I remember the first bottle of Rodin Olio Lusso I ever held. It was 2011; I was fresh out of college and interning in the fashion closet of a glossy magazine. A messenger delivered the highly coveted oil to the office after the fashion assistant placed a phone order for it at Barneys. I watched mesmerized as the assistant took the rectangular bottle out of the box, unscrewed the white dropper, and smoothed the sunflower-coloured liquid all over her face. Not only was it a revelation that you could use oil on your face (like many in the years leading up to the face-oil revolution, I assumed that it would break me out) but, as someone who was about to enter an industry with a starting salary of about $37,000 a year, I couldn’t fathom spending $214.
While I had a consistent skin-care regimen in high school and college, my medicine cabinet consisted mostly of drugstore products. Occasionally my mom would buy me a Clinique or Caudalie moisturizer, and I would use it sparingly until the last drop. It stayed that way until I started working, when I was fortunate enough to be gifted beauty products to review — including Rodin Olio Lusso, which I’d been lusting after on the shelves of high-end boutiques (where I couldn’t afford beauty products, let alone clothes) since the first day I saw it.
By the time I got my hands on my own bottle of Olio Lusso, I already knew about the benefits of face oils. Still, when I at last tried the concoction of 11 potent essential oils, I was unprepared for how my skin would actually change. No longer was my face dry and dull; instead, my complexion was supple, radiant, and hydrated even on the harshest winter day. It didn’t hurt that the formulation carried an intoxicating scent of jasmine and neroli that doubled as my perfume by adding a drop to each wrist. When I finished that first bottle, I almost couldn’t bear to toss the empty container. Pained by the price tag, I tried a few cheaper face oils before eventually shelling out $120 for the first bottle I bought with my own money. (I started with the 15ml bottle before moving to the more expensive 30 ml one.)
Before Olio Lusso, which roughly translates to “luxury oil” from Italian, I couldn’t imagine spending that much money on a beauty product — but there was no denying that this one was worth the sticker shock. My skin was the best it ever looked and felt just as good to the touch. Over the years, just the act of buying the oil became a form of self-care. I would time the purchase to special occasions, like my birthday or a promotion, as a kind of reminder that my skin is worth investing in and treating with care.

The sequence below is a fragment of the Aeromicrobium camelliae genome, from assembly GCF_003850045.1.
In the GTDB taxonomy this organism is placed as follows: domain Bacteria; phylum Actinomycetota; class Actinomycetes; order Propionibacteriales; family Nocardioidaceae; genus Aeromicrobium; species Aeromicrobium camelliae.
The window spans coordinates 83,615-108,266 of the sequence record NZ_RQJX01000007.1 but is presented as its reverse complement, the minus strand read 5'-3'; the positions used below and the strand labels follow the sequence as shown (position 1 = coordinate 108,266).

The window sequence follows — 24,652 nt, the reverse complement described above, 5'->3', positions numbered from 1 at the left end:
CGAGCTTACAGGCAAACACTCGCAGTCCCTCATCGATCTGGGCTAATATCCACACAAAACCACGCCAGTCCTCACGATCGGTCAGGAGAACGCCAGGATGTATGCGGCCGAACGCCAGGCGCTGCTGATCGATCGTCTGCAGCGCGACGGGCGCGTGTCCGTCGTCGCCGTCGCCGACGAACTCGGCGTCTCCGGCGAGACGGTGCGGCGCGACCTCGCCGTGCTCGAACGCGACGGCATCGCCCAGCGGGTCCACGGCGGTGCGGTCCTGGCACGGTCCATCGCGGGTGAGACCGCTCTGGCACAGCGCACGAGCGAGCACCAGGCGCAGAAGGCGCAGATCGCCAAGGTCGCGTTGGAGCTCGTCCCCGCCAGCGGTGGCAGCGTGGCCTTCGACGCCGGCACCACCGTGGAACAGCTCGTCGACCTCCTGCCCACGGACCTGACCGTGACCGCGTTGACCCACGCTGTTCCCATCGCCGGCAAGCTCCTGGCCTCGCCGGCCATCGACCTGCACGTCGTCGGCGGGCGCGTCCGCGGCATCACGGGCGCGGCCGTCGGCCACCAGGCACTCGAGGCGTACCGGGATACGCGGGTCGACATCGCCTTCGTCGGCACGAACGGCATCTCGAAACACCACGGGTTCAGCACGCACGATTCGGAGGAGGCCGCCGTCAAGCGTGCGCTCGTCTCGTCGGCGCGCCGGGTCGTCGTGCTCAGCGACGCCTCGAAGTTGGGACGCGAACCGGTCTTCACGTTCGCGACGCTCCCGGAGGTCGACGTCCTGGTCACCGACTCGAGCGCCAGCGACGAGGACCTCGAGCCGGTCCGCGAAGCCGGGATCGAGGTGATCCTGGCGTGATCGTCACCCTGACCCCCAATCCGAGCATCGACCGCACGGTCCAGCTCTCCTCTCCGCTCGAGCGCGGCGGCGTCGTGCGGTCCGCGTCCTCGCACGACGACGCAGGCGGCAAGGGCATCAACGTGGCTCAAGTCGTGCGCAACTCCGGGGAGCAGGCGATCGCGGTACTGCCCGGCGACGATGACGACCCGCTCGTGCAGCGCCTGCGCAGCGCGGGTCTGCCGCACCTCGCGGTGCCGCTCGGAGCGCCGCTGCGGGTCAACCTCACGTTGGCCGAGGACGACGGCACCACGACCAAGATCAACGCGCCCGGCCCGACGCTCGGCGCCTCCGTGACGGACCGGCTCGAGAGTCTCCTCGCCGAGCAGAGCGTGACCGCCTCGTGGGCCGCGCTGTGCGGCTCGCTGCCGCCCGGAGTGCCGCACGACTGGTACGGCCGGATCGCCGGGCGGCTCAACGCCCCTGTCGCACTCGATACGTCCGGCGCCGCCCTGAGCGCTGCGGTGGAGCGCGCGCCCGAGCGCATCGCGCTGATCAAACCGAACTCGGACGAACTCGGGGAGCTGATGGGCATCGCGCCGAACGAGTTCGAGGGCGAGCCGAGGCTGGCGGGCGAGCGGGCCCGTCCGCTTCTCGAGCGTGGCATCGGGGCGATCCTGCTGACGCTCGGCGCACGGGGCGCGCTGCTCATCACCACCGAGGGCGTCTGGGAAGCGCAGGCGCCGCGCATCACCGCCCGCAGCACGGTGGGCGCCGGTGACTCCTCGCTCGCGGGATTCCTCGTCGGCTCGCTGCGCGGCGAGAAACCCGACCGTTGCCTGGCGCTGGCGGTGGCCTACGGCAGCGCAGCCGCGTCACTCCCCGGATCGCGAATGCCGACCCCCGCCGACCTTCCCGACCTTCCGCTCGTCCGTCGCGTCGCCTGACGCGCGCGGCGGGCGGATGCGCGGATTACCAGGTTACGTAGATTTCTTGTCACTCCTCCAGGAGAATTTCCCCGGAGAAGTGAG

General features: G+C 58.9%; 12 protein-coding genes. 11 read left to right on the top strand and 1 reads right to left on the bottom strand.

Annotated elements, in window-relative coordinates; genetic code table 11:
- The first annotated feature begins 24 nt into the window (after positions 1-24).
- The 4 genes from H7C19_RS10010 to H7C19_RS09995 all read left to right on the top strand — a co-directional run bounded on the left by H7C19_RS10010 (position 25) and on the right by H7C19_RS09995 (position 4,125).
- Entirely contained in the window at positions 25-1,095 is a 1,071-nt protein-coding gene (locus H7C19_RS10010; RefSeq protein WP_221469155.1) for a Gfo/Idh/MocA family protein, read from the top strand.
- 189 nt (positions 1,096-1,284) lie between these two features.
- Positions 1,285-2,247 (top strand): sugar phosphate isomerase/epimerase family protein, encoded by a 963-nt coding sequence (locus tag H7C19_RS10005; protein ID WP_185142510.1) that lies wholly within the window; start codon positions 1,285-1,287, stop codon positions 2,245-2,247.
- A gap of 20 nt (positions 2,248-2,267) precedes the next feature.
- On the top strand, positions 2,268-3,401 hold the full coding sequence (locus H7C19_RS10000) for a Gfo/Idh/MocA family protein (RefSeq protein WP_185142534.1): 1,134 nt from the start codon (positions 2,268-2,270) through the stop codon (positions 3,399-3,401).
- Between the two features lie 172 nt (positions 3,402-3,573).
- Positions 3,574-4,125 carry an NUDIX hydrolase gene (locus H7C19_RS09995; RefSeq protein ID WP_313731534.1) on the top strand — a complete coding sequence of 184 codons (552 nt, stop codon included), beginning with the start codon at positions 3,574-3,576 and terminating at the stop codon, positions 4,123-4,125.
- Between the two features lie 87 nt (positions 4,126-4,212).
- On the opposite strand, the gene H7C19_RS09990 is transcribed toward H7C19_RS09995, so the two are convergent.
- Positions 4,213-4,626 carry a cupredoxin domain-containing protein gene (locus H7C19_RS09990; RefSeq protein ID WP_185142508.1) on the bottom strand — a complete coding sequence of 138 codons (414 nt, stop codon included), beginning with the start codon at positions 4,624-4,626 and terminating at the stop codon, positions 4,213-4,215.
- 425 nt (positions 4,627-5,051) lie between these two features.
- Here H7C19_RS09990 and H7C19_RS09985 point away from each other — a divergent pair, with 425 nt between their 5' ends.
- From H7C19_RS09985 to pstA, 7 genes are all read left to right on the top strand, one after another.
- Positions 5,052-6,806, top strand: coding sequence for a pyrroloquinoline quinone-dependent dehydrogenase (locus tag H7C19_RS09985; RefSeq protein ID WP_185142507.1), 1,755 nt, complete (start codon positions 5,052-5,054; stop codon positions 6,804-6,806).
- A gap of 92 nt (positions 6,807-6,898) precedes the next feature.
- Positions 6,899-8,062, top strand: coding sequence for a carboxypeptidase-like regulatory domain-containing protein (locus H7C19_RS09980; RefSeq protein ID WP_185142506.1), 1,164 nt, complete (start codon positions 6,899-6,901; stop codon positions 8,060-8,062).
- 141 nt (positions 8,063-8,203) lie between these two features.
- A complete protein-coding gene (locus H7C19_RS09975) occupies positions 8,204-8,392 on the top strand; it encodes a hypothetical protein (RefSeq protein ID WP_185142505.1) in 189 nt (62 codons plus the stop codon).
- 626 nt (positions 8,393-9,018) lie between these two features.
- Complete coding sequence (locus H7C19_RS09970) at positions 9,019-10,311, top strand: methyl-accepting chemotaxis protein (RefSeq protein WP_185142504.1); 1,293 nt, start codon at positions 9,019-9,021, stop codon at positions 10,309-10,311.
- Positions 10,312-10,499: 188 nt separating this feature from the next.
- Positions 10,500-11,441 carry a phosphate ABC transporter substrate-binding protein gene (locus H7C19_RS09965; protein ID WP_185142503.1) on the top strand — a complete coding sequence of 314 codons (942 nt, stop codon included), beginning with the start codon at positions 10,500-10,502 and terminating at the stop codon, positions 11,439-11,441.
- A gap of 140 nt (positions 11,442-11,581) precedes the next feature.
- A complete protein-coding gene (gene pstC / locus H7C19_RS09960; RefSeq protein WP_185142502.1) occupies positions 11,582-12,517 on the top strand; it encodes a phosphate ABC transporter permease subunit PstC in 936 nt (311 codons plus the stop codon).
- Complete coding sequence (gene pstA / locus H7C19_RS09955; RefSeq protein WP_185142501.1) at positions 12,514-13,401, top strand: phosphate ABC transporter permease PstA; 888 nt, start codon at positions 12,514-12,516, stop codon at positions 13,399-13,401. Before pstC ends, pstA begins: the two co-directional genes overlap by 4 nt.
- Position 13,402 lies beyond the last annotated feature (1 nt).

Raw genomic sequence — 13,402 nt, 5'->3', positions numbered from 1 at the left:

I relayed all of this to Linda Rodin when I met her in 2016. The former fashion model and stylist founded Rodin Olio Lusso after initially creating it for herself in her kitchen. The homemade formula was a hit with friends and clients, so Rodin launched it for the public in 2007. There are many reasons for the cult fame that soon followed: Not only was word of the product’s effectiveness spread by everyone in fashion (the best form of marketing), but there was also the sleek packaging, the epitome of Instagram gold just as the minimal aesthetic was taking off on the grid, and the “natural” formulation just as many consumers were starting to question ingredients like parabens, sulfates, and synthetic fragrances.
In 2014, Estée Lauder acquired Rodin Olio Lusso, which by then grew to include hair oil, hand cream, and a few other oil-driven products. This acquisition was marked by numerous category additions over time: “fragrance” additions to the oils (lavender and geranium & orange), lipsticks, a mermaid-themed collection of bronzers, an eye cream (which coincidentally happened to be the last product I previewed in person before New York went into lockdown as a result of the pandemic). While I tried many of the other offerings, none took off in my vanity the way Olio Lusso had.
Since I was first introduced to the product a decade ago, several brands brought oils to the market that achieved similar cult status — Vintner’s Daughter, Sunday Riley, and Drunk Elephant, to name a few. Because Rodin Olio Lusso helped me see some big-ticket buys not as unnecessary splurges but as investments, I’ve come around to spending money on products that make me feel like the best version of myself (at least on the outside): Kérastase shampoo and conditioner, Byredo fragrances, and Pat McGrath makeup. I still treat these purchases as rewards to myself, often limiting them to special occasions and brimming with excitement when I get them gifted.
When Estée Lauder announced on Monday that it was closing Rodin Olio Lusso, I wasn’t surprised. It seemed like another case of a brand expanding into too many categories at breakneck speed when it should have just focused on the thing that propelled it to fame in the first place. I didn’t run to stock up on the face oil, like I did with foundation brushes when Clarisonic announced its closure, nor will I be saving the bottle I currently have in my bathroom. While Rodin Olio Lusso was the product that introduced me to the concept of spoiling the only skin I’ll ever have, there are other products out there now that have left me feeling similarly pampered and my complexion looking good.
None of them, however, will teach me the importance of truly caring for my skin. Luckily, that’s already been done.
At Refinery29, we’re here to help you navigate this overwhelming world of stuff. All of our market picks are independently selected and curated by the editorial team. If you buy something we link to on our site, Refinery29 may earn commission.